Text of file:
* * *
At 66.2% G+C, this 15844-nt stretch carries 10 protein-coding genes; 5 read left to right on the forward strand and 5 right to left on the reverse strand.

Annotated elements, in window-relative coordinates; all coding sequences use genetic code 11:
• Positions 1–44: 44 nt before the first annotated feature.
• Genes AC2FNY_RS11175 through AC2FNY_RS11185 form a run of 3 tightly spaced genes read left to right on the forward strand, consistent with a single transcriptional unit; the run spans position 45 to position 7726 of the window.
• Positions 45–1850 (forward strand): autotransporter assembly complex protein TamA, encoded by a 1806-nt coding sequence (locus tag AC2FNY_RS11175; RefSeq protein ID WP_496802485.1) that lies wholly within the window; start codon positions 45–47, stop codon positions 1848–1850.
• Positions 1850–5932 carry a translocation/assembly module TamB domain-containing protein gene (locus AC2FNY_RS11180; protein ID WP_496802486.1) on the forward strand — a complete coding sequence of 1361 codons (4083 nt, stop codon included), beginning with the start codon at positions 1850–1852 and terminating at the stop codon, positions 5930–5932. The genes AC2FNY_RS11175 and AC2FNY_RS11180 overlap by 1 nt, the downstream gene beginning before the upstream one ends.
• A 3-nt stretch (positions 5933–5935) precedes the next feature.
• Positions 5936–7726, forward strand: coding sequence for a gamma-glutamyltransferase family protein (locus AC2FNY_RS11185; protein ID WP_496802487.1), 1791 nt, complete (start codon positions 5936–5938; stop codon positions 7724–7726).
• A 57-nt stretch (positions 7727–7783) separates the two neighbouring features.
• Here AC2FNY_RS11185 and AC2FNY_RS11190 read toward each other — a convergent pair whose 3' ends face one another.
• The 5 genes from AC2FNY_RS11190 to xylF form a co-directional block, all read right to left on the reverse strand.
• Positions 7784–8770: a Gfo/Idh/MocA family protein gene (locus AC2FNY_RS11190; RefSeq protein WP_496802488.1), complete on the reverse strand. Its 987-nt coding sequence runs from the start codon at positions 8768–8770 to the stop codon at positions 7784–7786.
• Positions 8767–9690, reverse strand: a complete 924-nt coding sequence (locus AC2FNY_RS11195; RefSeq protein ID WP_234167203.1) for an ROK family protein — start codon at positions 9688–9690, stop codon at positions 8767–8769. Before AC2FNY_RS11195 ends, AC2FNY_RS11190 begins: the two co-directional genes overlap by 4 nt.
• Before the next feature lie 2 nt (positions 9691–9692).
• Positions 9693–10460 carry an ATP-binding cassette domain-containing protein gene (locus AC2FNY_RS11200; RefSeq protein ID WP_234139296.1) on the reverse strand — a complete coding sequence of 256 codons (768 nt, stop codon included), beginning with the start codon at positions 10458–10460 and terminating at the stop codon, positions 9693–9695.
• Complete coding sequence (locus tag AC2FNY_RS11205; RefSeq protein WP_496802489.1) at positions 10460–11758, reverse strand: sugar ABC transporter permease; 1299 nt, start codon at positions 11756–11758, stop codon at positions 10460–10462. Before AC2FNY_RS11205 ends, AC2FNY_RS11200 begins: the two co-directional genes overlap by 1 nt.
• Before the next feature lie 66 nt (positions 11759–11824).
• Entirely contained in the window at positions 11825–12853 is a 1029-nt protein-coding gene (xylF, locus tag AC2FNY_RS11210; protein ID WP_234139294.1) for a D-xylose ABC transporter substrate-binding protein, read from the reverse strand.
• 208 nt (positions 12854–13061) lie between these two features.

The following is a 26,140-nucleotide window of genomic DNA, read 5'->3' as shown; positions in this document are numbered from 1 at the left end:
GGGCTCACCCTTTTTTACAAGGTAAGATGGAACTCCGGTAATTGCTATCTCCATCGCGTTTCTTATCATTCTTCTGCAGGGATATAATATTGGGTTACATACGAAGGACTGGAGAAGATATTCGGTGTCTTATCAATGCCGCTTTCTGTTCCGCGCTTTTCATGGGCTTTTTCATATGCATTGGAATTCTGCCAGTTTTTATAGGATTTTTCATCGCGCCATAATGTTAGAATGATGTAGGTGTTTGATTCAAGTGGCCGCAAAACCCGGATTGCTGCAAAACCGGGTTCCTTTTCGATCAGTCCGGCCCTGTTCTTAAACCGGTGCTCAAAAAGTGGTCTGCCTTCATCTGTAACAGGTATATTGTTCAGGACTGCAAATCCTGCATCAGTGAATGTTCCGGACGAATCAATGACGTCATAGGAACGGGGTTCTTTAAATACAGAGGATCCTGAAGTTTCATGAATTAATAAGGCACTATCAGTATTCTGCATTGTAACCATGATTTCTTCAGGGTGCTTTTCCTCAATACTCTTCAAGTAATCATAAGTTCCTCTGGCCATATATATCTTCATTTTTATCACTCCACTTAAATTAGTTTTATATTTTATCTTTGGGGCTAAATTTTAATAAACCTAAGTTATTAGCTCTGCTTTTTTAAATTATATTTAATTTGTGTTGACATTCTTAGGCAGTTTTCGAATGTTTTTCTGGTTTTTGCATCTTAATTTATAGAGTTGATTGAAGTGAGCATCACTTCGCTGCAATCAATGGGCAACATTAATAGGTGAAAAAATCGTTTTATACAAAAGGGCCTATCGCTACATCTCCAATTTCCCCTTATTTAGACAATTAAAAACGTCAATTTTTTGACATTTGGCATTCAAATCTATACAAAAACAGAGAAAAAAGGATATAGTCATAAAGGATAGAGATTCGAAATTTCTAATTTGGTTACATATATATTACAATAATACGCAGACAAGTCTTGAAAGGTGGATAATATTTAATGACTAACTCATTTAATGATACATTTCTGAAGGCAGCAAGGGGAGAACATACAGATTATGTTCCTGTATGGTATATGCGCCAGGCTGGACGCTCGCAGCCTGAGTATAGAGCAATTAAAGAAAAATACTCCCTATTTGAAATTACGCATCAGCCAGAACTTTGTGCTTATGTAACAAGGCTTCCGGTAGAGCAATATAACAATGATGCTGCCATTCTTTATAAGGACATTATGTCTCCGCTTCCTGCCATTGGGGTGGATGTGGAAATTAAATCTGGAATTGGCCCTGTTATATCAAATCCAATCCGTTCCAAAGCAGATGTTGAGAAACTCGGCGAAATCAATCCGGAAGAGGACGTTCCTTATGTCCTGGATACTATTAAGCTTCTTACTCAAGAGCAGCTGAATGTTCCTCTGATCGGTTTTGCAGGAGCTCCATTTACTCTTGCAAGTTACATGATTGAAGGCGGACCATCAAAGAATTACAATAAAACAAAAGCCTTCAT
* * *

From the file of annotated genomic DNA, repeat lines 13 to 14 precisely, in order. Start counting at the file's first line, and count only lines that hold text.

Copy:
• Positions 8767–9690, reverse strand: a complete 924-nt coding sequence (locus AC2FNY_RS11195; RefSeq protein ID WP_234167203.1) for an ROK family protein — start codon at positions 9688–9690, stop codon at positions 8767–8769. Before AC2FNY_RS11195 ends, AC2FNY_RS11190 begins: the two co-directional genes overlap by 4 nt.
• Before the next feature lie 2 nt (positions 9691–9692).